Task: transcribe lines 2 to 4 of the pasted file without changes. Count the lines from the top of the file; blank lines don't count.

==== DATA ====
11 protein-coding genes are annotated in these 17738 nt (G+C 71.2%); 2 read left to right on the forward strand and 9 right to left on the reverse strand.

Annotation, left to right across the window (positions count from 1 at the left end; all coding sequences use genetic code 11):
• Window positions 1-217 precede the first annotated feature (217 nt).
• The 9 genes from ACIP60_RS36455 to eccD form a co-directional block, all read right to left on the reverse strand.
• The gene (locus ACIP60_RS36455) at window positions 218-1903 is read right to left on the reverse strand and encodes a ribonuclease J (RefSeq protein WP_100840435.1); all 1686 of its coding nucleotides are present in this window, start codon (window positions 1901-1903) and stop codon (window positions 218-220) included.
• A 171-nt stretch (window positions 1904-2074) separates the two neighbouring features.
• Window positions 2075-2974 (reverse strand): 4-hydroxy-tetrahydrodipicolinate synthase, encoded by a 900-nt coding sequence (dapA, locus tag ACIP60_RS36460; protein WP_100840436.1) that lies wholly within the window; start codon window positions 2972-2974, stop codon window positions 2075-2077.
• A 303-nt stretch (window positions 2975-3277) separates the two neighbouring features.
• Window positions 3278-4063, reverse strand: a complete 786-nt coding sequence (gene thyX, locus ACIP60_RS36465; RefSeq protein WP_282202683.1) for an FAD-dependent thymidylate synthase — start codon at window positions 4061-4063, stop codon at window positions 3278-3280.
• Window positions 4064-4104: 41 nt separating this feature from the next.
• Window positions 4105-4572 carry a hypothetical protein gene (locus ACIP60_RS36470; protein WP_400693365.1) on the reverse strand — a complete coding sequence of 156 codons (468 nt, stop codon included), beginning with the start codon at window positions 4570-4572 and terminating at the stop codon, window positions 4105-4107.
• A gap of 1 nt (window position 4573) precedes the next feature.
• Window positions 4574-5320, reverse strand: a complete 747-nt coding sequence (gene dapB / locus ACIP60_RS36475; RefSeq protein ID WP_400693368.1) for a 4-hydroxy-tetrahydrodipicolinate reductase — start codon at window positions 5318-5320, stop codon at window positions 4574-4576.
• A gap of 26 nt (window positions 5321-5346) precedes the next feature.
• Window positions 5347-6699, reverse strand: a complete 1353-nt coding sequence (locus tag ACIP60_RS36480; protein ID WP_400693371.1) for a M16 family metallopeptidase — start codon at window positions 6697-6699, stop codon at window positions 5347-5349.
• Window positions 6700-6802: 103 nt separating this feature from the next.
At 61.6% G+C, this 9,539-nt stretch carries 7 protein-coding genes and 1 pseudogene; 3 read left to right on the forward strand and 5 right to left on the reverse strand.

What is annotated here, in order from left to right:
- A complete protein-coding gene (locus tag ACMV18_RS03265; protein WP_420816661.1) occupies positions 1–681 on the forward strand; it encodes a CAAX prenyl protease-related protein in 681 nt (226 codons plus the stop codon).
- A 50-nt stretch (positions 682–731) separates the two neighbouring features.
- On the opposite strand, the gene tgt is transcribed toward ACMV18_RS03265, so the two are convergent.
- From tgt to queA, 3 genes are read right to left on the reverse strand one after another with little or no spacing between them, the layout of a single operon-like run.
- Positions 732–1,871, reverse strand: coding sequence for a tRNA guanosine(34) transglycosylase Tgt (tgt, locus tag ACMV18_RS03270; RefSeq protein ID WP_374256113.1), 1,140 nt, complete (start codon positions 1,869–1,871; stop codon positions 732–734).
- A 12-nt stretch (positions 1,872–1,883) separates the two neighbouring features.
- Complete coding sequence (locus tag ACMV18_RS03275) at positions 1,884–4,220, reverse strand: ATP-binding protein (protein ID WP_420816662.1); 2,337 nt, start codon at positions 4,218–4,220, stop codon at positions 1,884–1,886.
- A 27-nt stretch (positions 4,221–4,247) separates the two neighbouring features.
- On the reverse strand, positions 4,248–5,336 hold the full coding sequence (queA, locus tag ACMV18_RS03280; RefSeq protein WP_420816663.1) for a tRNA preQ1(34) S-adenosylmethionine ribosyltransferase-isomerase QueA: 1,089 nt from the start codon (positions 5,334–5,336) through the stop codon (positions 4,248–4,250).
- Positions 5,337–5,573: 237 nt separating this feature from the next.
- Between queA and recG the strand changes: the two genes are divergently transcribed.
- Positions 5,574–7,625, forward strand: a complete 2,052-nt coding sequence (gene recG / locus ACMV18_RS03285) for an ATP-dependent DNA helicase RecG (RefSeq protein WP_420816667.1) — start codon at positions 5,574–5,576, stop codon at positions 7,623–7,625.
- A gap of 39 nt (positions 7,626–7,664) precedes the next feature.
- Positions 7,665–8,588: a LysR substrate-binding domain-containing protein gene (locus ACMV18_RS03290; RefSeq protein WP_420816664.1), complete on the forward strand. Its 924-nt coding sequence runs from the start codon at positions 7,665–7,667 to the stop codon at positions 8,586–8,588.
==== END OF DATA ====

Annotation, left to right across the window (positions count from 1 at the left end; all coding sequences use genetic code 11):
• Window positions 1-217 precede the first annotated feature (217 nt).
• The 9 genes from ACIP60_RS36455 to eccD form a co-directional block, all read right to left on the reverse strand.